“This is really incredible news, and demonstrates how far this market has improved in only three short years,” said SAR President Laura Benson. “Now, we also offer very affordable pricing. Combined with the high quality of homes and condos on the market, I think we clearly have the best values in Florida, without question.” 

Property transactions in the Sarasota real estate market jumped 7.3 percent in December 2011, compared to the November totals. Combined sales stood at 648, up from last month’s figure of 602 and the October 2011 sales of 577. This sales resurgence has paralleled the drop in the available inventory, and put the remaining months of inventory in the range of a seller’s market.

The inventory of available properties for sale in Sarasota was at 4,567 in December, down slightly from the 4,672 in November. The inventory fell to a 10-year low of 4,408 in August 2011. As the inventory has slid, the months of inventory has dropped and now stands at 6.3 months for single family homes and 9.2 months for condos. A figure of 6 months is considered equilibrium between a buyer’s and a seller’s market. 

The December 2011 median sale price for condos recovered strongly to $150,000 from November’s figure of $127,000. This was the highest level since August 2011. Condo prices have been fluctuating for several months, with the year-to-date median sale price at $156,800. 

For single family homes, the median sale price dropped slightly in December to $160,000 from $162,000 in November 2011. For the overall year, the figures have remained remarkably steady, indicating a stabilizing market.

“There is a real sense of optimism and excitement returning to the market,” Benson noted. “We’re entering the height of the season, and the open houses have been bustling with energy and interest. Recent news of new home sales doubling in one community and setting records for annual sales in another are clear signs of the strength of the current market.”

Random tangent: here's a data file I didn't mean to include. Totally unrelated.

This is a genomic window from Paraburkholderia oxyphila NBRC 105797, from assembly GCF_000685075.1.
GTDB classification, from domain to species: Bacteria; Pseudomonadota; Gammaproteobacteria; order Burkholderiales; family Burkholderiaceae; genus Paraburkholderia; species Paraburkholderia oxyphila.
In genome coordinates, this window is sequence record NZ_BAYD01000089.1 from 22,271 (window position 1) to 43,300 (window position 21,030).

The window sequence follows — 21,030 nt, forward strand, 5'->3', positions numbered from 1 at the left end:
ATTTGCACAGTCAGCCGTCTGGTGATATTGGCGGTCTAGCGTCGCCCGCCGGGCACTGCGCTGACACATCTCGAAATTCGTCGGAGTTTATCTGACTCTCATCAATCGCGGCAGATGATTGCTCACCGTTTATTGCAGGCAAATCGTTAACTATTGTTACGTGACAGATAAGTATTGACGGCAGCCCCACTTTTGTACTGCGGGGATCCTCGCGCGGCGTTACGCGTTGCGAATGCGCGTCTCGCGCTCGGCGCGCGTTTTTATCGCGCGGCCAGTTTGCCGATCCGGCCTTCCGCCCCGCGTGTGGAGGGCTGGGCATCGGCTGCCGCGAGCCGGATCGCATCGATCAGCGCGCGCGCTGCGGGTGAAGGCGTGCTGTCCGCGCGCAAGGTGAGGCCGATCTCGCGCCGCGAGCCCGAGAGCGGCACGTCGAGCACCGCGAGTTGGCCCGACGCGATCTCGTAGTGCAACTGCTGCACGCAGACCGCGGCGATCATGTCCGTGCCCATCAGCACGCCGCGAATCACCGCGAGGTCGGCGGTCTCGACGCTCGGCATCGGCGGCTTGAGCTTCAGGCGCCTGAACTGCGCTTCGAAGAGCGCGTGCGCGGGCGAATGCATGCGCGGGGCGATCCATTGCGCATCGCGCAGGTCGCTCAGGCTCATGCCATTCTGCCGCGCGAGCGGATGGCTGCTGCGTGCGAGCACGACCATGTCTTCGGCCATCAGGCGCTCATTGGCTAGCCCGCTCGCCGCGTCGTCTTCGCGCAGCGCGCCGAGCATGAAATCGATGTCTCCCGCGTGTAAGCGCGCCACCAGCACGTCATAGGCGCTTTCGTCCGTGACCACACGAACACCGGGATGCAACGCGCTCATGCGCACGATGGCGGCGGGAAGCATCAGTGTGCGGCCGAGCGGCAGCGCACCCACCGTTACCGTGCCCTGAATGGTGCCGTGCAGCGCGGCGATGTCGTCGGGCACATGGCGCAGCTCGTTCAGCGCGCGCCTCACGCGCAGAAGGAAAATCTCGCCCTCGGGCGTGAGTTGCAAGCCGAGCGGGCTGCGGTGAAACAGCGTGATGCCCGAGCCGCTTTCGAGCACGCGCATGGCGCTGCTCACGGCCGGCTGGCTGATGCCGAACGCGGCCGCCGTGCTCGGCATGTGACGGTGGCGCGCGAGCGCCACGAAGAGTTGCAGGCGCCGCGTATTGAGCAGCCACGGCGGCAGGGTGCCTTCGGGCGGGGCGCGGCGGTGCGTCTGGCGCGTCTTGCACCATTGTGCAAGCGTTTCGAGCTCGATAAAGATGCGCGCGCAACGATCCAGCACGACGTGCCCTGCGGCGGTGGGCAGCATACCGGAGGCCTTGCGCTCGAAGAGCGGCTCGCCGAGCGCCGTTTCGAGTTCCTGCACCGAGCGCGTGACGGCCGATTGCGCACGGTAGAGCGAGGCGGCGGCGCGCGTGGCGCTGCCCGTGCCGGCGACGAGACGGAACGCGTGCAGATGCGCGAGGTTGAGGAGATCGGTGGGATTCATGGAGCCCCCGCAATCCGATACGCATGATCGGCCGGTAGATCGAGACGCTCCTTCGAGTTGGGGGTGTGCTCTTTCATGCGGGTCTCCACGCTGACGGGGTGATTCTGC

Pending sales were at 694 in December 2011, down slightly from the November 2011 number of 782. Last month, 504 single family homes and 190 condos went under contract.

Distressed property sales continued to represent a higher percentage than normal in the local market for the fourth quarter of 2011. In total, 41.7 percent of sales in the fourth quarter were distressed property sales (foreclosures and short sales). This was somewhat higher than the third quarter, when the overall percentage was 38.8 percent, but well below the market high of over 50 percent in the second quarter of 2010. 

Median sale prices continued to show three distinct markets, with normal market transaction sales prices more than double those for bank-owned transactions. But the price gap has narrowed somewhat, particularly during the past two quarters. For the second quarter of 2011, foreclosed condos sold for a median price of $62,250, while market condo transactions saw a $270,000 median. For the quarter just ended, those prices were at $73,500 and $193,500, respectively.

“Realtors® and consumers have adjusted to the market realities, and it appears that pricing in all categories has become more reflective of the current conditions,” said Benson. “We continue to watch and hope for a break in the distressed property cycle, and we anticipate the improving economy and lower unemployment rate will eventually bring these figures down to lower levels. The positive side is that our market offers incredible buying opportunities that won’t last long.” 

Click HERE for the complete press release in PDF format, plus six pages of statistical charts.

The Case for Real Estate Investment

This week Michael Saunders makes the case quite clearly that, despite the recent years of woe in the housing market, real estate remains a secure and desirable form of investment. In Michael’s weekly market report attached below, she cites data prepared by Steve Harney, a national real estate authority, in which he reports that over the last 12 years, “had you invested $100 in each in early 2000, by now you would have netted $140 in real estate, $112 on the Dow, $90 on the S&P and $70 on NASDAQ.”